Letter | Published:

Common variants at 6q22 and 17q21 are associated with intracranial volume

Nature Genetics volume 44, pages 539544 (2012) | Download Citation

  • An Erratum to this article was published on 29 May 2012
  • A Corrigendum to this article was published on 29 May 2013

This article has been updated

Abstract

During aging, intracranial volume remains unchanged and represents maximally attained brain size, while various interacting biological phenomena lead to brain volume loss. Consequently, intracranial volume and brain volume in late life reflect different genetic influences. Our genome-wide association study (GWAS) in 8,175 community-dwelling elderly persons did not reveal any associations at genome-wide significance (P < 5 × 10−8) for brain volume. In contrast, intracranial volume was significantly associated with two loci: rs4273712 (P = 3.4 × 10−11), a known height-associated locus on chromosome 6q22, and rs9915547 (P = 1.5 × 10−12), localized to the inversion on chromosome 17q21. We replicated the associations of these loci with intracranial volume in a separate sample of 1,752 elderly persons (P = 1.1 × 10−3 for 6q22 and 1.2 × 10−3 for 17q21). Furthermore, we also found suggestive associations of the 17q21 locus with head circumference in 10,768 children (mean age of 14.5 months). Our data identify two loci associated with head size, with the inversion at 17q21 also likely to be involved in attaining maximal brain size.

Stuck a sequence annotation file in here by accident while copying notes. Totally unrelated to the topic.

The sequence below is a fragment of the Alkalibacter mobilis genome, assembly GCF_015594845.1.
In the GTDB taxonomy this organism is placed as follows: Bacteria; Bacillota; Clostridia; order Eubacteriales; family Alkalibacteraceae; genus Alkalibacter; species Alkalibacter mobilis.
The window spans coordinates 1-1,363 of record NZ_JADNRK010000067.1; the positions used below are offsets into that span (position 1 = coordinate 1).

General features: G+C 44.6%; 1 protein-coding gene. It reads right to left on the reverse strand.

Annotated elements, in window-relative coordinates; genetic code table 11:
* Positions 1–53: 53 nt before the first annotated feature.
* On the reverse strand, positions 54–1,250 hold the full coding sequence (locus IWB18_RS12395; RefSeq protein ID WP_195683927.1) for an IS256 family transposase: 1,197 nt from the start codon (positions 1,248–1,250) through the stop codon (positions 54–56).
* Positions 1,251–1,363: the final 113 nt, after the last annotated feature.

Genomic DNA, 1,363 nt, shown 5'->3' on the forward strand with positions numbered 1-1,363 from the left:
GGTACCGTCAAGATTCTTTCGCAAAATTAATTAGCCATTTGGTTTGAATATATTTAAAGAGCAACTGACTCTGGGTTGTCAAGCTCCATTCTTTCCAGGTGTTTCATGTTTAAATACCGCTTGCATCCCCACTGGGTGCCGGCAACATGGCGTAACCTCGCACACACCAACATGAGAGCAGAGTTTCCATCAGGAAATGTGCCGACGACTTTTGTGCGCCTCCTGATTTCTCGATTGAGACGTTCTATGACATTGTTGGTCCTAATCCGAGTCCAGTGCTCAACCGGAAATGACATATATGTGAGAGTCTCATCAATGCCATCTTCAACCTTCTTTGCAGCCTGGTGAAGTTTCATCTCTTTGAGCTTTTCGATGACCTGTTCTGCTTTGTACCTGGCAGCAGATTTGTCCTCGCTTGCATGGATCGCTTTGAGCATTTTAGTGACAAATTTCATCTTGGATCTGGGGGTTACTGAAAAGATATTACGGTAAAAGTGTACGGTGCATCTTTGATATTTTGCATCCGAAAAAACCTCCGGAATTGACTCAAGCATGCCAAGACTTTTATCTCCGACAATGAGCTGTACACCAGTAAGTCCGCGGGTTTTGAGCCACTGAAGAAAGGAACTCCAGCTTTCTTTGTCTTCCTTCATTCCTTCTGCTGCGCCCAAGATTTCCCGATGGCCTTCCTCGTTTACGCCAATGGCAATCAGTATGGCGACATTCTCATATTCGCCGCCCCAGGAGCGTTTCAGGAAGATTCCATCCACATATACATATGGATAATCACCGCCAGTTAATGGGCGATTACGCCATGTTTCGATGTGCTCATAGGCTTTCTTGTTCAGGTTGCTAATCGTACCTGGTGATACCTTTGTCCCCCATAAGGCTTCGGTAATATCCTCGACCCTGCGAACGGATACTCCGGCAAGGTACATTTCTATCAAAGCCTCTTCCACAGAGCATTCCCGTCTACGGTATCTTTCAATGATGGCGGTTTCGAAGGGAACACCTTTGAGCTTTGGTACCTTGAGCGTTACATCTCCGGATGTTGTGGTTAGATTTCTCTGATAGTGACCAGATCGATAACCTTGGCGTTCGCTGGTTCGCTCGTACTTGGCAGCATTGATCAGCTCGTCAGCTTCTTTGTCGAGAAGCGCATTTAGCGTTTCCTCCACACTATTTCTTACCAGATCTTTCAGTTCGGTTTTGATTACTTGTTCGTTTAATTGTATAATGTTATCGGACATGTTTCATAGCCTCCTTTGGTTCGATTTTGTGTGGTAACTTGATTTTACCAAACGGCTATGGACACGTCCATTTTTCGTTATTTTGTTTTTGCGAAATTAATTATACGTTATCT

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Change history

  • 27 April 2012

    In the version of this article initially published online, the percentage of females in the AGES study in Table 1 was left blank. This number should be 59%. The error has been corrected for the PDF and HTML versions of this article.

  • 08 May 2013

    In the version of this article initially published, Thorkild I.A. Sørensen was listed incorrectly as a contributing member of the EGG Consortium. The error has been corrected for the HTML and PDF versions of this article.

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Acknowledgements

Aging Gene-Environment Susceptibility–Reykjavik Study (AGES-RS): Research was funded by the US National Institute on Aging (NIA) (N01-AG-12100), with contributions from the US National Eye Institute (NEI), National Institute on Deafness and Other Communication Disorders (NIDCD) and the NHLBI, the NIA Intramural Research Program, Hjartavernd (the Icelandic Heart Association), and the Althingi (the Icelandic Parliament).

Atherosclerosis Risk in Communities Study (ARIC): The authors thank the staff and participants of the ARIC study for their important contributions. Research is carried out as a collaborative study supported by the US NHLBI (N01-HC-55015, N01-HC-55016, N01-HC-55018, N01-HC-55019, N01-HC-55020, N01-HC-55021, N01-HC-55022, R01-HL087641 and R01-HL093029), the National Human Genome Research Institute (U01-HG004402) and the NIH (HHSN268200625226C). Infrastructure was partly supported by a component of the NIH and NIH Roadmap for Medical Research (UL1RR025005).